DNAInfo: Pedestrians Have No Time to Cross Delancey

In the wake of the death of Dashane Santana, the 12-year-old girl killed by a minivan driver while she was crossing Delancey Street earlier this month, Lower East Side leaders are demanding safety improvements for the many pedestrians who cross this approach to the Williamsburg Bridge. Assembly Speaker Sheldon Silver, Borough President Scott Stringer, State Senator Dan Squadron and City Council Member Margaret Chin have each called on DOT to take action to prevent one more life from being taken by Delancey Street traffic.

A report from DNAinfo this morning lays out just how hostile the design of Delancey is to pedestrians. To cross Delancey at Clinton Street, where Santana was killed, pedestrians must traverse ten lanes of moving traffic in just 22 seconds.

That’s far less crossing time than pedestrians have at some of the city’s most notoriously dangerous intersections, which DNAinfo went out and measured. Reports DNAinfo’s Julie Shapiro:

For example, pedestrians crossing the eight-lane Queens Boulevard at Union Turnpike have a full 30 seconds to make it to the other side.

People traversing the six-lane Adam Clayton Powell Jr. Boulevard at 145th Street have 40 seconds, nearly double the crossing time on Delancey Street.

Other busy intersections with longer crossing times than Delancey Street include West Street at Albany Street, where pedestrians have 31 seconds to cross eight lanes; Houston Street at Essex Street, where pedestrians have 30 seconds to cross eight lanes; 12th Avenue at 23rd Street, where pedestrians have 34 seconds to cross six lanes; Ocean Parkway at Church Avenue in Brooklyn, where pedestrians have 45 seconds to cross 10 lanes; and Atlantic and Flatbush avenues in Brooklyn, where pedestrians have 60 seconds to cross four lanes.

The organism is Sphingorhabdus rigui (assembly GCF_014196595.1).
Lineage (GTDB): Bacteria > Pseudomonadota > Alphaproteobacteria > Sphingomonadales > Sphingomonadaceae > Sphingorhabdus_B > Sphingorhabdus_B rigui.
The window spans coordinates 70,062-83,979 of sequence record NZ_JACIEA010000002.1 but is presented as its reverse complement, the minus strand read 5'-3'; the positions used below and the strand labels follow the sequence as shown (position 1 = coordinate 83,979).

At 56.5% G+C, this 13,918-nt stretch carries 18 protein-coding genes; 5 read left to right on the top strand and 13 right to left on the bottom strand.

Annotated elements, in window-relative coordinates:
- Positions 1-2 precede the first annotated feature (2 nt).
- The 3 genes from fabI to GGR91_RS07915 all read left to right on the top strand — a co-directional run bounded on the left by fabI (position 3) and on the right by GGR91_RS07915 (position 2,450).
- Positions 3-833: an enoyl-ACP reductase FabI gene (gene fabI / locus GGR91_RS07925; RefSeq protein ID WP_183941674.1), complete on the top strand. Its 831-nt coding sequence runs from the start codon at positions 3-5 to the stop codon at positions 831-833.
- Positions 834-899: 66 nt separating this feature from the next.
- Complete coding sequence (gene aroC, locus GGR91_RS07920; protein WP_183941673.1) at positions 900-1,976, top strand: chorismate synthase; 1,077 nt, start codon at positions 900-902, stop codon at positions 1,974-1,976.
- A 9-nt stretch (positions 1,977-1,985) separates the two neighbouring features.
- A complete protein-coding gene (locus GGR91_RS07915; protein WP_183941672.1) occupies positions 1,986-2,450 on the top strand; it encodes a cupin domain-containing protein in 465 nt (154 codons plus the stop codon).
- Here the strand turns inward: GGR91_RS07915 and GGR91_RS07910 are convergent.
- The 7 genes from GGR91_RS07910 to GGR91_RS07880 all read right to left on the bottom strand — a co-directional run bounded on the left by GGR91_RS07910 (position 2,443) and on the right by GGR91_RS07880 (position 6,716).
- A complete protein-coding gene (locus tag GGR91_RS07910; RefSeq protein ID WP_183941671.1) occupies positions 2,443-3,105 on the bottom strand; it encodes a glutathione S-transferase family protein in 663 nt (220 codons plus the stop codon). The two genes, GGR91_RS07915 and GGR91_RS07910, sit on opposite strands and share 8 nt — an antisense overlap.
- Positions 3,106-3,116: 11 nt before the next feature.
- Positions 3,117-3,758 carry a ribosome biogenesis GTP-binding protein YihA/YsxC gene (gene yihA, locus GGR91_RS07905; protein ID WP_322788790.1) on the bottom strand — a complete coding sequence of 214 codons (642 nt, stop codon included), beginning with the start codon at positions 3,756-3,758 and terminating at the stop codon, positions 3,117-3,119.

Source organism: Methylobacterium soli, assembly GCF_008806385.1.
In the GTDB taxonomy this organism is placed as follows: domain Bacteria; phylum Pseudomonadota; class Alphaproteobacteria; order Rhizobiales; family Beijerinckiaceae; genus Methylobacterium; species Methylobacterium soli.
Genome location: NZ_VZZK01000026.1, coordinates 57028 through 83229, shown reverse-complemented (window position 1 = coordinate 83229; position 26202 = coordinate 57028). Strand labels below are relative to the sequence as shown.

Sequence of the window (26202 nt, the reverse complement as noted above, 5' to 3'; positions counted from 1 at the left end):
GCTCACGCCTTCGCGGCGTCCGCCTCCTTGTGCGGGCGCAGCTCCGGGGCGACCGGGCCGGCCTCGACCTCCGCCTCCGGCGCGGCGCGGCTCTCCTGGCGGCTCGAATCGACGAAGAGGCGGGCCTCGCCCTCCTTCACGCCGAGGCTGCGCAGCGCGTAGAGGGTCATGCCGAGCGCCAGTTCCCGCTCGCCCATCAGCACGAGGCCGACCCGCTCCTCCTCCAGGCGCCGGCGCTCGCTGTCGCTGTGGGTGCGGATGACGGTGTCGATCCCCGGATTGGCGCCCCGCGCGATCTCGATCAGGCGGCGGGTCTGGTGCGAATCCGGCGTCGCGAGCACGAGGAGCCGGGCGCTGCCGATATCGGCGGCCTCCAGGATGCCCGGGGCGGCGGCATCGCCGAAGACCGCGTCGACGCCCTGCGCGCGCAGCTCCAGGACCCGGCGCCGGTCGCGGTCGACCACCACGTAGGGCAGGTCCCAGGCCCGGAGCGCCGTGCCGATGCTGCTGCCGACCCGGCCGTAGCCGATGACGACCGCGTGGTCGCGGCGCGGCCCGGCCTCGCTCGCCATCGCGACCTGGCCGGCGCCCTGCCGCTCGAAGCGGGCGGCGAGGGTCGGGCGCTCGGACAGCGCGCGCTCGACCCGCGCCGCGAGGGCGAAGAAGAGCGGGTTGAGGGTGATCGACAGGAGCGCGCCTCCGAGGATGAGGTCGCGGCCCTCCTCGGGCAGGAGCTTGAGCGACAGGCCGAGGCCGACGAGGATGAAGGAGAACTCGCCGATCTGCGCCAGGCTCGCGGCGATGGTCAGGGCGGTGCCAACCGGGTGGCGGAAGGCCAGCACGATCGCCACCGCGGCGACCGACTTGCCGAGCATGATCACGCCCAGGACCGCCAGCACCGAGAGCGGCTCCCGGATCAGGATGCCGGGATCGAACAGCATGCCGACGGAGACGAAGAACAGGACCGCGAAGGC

DNAinfo’s report also includes the above video, which includes an interview with one of Santana’s schoolmates.

The area’s elected officials are primarily calling for pedestrian crossing times to be extended, a move that would surely make it easier to cross. Shrinking Delancey down from ten lanes should also be on the table; no matter how long the light is, that’s a wide street to ever cross safely.

DOT will present its plan for improving Delancey Street next Wednesday.